Sara Manitoski went on what was supposed to be a fun overnight school trip to Hornby Island, British Columbia. The next morning, her friends left her in the cabin when they went to breakfast, thinking she was still sleeping. When they returned, her alarm was blaring and she was unresponsive. Despite attempts by staff, students, and emergency responders to revive the 16-year-old, she did not recover and was pronounced dead.
While Manitoski's death occurred in March 2017, the official results from the coroner were only released to the public last week. Based on the strain of staphylococcus aureus found on the tampon inside her, it was determined that the teenager died of Toxic Shock Syndrome (TSS). She also exhibited other signs associated with TSS.
source: web images
What is TSS?
TSS is a life-threatening complication associated with tampon use, but that's not the only way to get it. In fact, less than 50% of TSS cases are due to tampon use. TSS is caused by three types of bacteria: staphylococcus aureus, streptococcus pyogenes, and clostridium sordelli. Sometimes they do not cause any illness, but other times they can grow rapidly and produce toxins. Conditions that can increase the risk for TSS include skin wounds, burns, surgical incisions, nasal packing, and gynecological procedures. It can affect men, children, and post-menopausal women.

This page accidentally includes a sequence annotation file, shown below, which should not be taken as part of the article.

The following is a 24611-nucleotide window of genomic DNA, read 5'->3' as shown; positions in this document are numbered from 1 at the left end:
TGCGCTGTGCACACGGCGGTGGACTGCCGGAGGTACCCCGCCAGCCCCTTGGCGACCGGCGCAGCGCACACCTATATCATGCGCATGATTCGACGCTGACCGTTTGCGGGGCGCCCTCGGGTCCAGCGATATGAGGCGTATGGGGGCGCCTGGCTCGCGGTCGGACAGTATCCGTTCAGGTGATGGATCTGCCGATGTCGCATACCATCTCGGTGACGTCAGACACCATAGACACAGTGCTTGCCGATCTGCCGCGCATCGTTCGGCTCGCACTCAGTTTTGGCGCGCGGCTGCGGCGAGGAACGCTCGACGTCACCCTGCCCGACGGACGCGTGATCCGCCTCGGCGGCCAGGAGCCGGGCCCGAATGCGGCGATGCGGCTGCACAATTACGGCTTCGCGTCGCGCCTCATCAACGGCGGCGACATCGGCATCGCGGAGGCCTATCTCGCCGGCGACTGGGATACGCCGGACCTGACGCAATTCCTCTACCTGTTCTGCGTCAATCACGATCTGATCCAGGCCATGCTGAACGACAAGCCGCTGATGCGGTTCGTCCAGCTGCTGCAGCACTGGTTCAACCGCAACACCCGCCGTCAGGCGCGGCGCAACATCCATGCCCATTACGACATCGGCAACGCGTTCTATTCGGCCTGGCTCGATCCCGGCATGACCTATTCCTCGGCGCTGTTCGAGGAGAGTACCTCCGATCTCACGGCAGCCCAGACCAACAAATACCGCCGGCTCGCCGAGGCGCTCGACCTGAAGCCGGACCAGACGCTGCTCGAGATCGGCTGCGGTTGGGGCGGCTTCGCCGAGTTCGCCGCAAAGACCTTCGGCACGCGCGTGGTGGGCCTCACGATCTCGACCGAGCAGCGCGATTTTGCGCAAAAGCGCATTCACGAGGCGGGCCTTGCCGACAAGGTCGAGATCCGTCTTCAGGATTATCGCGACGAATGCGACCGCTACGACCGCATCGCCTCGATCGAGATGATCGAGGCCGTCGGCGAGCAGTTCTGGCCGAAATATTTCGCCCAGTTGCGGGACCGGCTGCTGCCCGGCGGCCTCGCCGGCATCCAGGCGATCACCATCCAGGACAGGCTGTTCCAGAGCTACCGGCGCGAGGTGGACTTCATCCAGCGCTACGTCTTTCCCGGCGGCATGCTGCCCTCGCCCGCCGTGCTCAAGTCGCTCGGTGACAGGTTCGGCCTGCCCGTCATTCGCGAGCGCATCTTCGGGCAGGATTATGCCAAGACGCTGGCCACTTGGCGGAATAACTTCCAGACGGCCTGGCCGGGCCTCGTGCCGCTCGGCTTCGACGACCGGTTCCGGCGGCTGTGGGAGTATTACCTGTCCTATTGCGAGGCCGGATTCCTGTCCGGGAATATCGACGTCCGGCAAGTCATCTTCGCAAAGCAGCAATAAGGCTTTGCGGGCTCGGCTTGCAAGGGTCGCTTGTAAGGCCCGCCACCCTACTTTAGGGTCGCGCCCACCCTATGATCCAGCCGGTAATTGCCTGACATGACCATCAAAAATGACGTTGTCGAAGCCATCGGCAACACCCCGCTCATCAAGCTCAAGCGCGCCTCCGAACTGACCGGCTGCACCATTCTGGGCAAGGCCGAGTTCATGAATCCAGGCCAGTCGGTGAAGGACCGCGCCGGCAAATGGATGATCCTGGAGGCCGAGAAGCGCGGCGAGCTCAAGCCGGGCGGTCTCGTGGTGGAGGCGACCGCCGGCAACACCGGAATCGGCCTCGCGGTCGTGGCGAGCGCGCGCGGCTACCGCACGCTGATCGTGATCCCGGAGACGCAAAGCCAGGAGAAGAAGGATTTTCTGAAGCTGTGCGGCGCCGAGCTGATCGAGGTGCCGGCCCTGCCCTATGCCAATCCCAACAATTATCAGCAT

Why Do Tampons Pose a Risk?
TSS is associated with menstruating women and tampons in particular because in the late 1970s, super absorbent tampons were released on the market. In fact, one tampon at the time was even advertised to be capable of absorbing an entire period's worth of blood so women could leave it in for days at a time. Since women could leave these tampons in longer and staph is normally (and harmlessly) present in the vagina, they harbored more bacterial growth in the warm, moist environment. Additionally, the tampons could cause tiny cuts inside the vagina which could then allow bacteria to enter the bloodstream. Three-quarters of TSS cases at that time were due to tampon use. Since then, the FDA regulated the tampon industry more, as well as requiring tampon manufacturers to include warning labels about TSS.
Symptoms of TSS can include:
Fever (sometimes with chills), headaches, and muscle aches
Rash (may look like a sunburn) and eyes, mouth, and vagina appearing redder than usual
Low blood pressure
Kidney problems or failure
Respiratory problems or failure
Diarrhea, nausea, and vomiting
In the case of Manitoski, it was noted that she was complaining of stomach pain before bed. In the morning, she was covered in a rash on her neck, upper chest, upper arms, lower abdomen, and thighs.
To prevent TSS, you should:
Use the lowest absorbency tampon that you can
Consider using pads instead of tampons every other day and at night when you go to sleep
Change your tampon every 4 to 8 hours
Do not use tampons when you don't have your period
Remember that while TSS can be fatal, it is also very rare. In 2016, there were only 40 reported cases of TSS in the United States. Half were not related to menstruating women at all. It is estimated that only three out of 100,000 tampon users will develop TSS each year. To reduce your risk for TSS, you should make sure that you use the lowest absorbency tampon that you can, change your tampons frequently, and consider using pads instead of tampons. If you suspect you may have TSS, consult a physician right away.